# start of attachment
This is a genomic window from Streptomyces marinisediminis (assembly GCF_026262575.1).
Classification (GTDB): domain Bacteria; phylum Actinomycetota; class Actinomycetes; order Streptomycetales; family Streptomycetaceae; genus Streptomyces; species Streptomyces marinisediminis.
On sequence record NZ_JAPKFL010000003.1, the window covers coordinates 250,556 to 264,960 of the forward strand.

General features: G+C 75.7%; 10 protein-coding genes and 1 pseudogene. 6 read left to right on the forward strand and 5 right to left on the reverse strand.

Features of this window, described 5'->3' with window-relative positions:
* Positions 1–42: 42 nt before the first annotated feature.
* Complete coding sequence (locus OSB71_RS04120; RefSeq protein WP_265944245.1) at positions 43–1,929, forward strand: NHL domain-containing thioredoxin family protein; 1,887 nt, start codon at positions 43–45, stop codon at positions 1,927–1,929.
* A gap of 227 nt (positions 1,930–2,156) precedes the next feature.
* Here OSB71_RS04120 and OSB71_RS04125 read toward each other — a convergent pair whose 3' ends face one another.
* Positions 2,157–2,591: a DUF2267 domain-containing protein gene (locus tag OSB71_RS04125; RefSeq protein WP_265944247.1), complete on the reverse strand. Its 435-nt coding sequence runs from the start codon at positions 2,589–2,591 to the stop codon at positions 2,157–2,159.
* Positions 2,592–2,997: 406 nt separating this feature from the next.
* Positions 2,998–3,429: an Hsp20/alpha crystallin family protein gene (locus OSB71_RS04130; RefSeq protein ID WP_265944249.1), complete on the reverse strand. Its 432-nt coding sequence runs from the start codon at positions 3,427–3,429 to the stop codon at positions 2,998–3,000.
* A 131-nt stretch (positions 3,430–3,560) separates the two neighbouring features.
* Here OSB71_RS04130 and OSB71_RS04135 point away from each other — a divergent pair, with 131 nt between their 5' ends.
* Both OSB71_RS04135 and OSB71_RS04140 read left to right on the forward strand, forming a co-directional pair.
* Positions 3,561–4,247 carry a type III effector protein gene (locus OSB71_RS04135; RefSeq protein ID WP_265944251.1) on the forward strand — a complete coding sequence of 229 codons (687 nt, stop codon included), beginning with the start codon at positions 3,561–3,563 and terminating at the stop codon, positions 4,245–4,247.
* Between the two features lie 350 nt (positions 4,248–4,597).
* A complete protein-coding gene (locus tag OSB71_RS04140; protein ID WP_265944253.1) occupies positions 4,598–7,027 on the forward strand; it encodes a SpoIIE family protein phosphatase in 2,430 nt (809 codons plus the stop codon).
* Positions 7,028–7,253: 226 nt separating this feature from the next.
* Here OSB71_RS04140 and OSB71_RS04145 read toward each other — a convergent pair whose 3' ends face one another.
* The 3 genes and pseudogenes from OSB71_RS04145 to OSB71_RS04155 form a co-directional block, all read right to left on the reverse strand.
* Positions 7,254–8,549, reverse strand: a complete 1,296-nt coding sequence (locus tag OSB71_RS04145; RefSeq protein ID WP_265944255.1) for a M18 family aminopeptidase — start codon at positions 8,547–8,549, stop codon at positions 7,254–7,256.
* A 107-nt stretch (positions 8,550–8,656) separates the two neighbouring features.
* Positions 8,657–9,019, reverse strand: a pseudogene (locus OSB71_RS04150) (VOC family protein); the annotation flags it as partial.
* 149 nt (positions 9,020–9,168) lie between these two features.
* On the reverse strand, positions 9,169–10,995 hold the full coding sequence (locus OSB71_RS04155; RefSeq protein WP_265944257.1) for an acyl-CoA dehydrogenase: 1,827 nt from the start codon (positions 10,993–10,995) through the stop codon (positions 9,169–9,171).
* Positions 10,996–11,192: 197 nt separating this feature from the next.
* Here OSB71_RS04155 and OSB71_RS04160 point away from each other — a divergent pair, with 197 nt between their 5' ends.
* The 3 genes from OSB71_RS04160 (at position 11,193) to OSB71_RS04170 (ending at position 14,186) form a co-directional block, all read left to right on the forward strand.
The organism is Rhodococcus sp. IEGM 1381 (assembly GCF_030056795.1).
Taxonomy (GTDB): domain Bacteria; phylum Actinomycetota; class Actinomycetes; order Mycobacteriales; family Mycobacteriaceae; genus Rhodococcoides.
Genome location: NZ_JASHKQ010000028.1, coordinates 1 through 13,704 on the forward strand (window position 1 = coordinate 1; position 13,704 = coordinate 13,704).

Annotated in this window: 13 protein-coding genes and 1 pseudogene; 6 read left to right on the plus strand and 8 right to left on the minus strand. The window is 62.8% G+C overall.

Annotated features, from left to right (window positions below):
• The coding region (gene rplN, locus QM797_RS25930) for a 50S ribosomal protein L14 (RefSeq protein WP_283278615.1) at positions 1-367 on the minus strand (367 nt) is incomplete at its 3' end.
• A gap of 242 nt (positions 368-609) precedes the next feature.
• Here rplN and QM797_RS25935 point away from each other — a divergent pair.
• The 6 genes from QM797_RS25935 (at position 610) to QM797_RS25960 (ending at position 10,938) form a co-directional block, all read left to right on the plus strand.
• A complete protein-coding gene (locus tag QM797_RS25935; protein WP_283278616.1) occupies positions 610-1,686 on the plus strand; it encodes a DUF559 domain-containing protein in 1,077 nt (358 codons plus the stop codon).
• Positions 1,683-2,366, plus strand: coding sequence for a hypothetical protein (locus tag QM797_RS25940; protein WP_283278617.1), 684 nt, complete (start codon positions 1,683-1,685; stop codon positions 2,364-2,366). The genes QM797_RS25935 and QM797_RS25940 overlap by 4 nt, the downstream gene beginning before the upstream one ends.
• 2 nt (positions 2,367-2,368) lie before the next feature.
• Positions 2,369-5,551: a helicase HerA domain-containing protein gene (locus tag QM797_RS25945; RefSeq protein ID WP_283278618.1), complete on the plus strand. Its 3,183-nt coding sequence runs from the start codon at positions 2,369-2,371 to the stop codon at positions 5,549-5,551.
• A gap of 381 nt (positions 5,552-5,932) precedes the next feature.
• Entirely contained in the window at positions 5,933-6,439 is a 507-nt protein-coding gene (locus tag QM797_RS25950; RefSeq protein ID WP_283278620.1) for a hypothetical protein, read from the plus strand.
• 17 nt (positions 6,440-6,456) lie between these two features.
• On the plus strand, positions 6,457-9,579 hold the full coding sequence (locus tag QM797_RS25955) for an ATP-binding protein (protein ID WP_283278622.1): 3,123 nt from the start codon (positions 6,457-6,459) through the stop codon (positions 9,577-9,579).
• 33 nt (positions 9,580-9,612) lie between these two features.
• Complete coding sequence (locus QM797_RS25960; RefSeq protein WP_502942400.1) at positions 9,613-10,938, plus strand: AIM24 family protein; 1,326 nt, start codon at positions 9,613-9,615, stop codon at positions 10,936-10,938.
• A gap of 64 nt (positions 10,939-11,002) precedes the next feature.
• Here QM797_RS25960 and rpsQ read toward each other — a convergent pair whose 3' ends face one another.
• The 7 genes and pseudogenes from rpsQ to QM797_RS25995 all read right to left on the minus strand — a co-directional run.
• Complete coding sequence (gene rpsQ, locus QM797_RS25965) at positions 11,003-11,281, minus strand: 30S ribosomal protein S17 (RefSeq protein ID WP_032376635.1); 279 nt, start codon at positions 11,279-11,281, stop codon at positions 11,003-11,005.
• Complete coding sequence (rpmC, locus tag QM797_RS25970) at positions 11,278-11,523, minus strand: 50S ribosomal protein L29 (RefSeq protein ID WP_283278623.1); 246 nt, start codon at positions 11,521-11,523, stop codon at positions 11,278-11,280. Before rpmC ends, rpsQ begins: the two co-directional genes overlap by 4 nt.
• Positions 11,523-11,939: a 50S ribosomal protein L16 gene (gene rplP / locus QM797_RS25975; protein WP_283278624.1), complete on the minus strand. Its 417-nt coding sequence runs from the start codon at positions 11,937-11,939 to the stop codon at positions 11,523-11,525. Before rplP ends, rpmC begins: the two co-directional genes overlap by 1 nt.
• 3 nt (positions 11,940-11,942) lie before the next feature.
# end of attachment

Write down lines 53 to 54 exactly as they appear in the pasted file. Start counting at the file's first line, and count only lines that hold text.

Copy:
• Complete coding sequence (rpmC, locus tag QM797_RS25970) at positions 11,278-11,523, minus strand: 50S ribosomal protein L29 (RefSeq protein ID WP_283278623.1); 246 nt, start codon at positions 11,521-11,523, stop codon at positions 11,278-11,280. Before rpmC ends, rpsQ begins: the two co-directional genes overlap by 4 nt.
• Positions 11,523-11,939: a 50S ribosomal protein L16 gene (gene rplP / locus QM797_RS25975; protein WP_283278624.1), complete on the minus strand. Its 417-nt coding sequence runs from the start codon at positions 11,937-11,939 to the stop codon at positions 11,523-11,525. Before rplP ends, rpmC begins: the two co-directional genes overlap by 1 nt.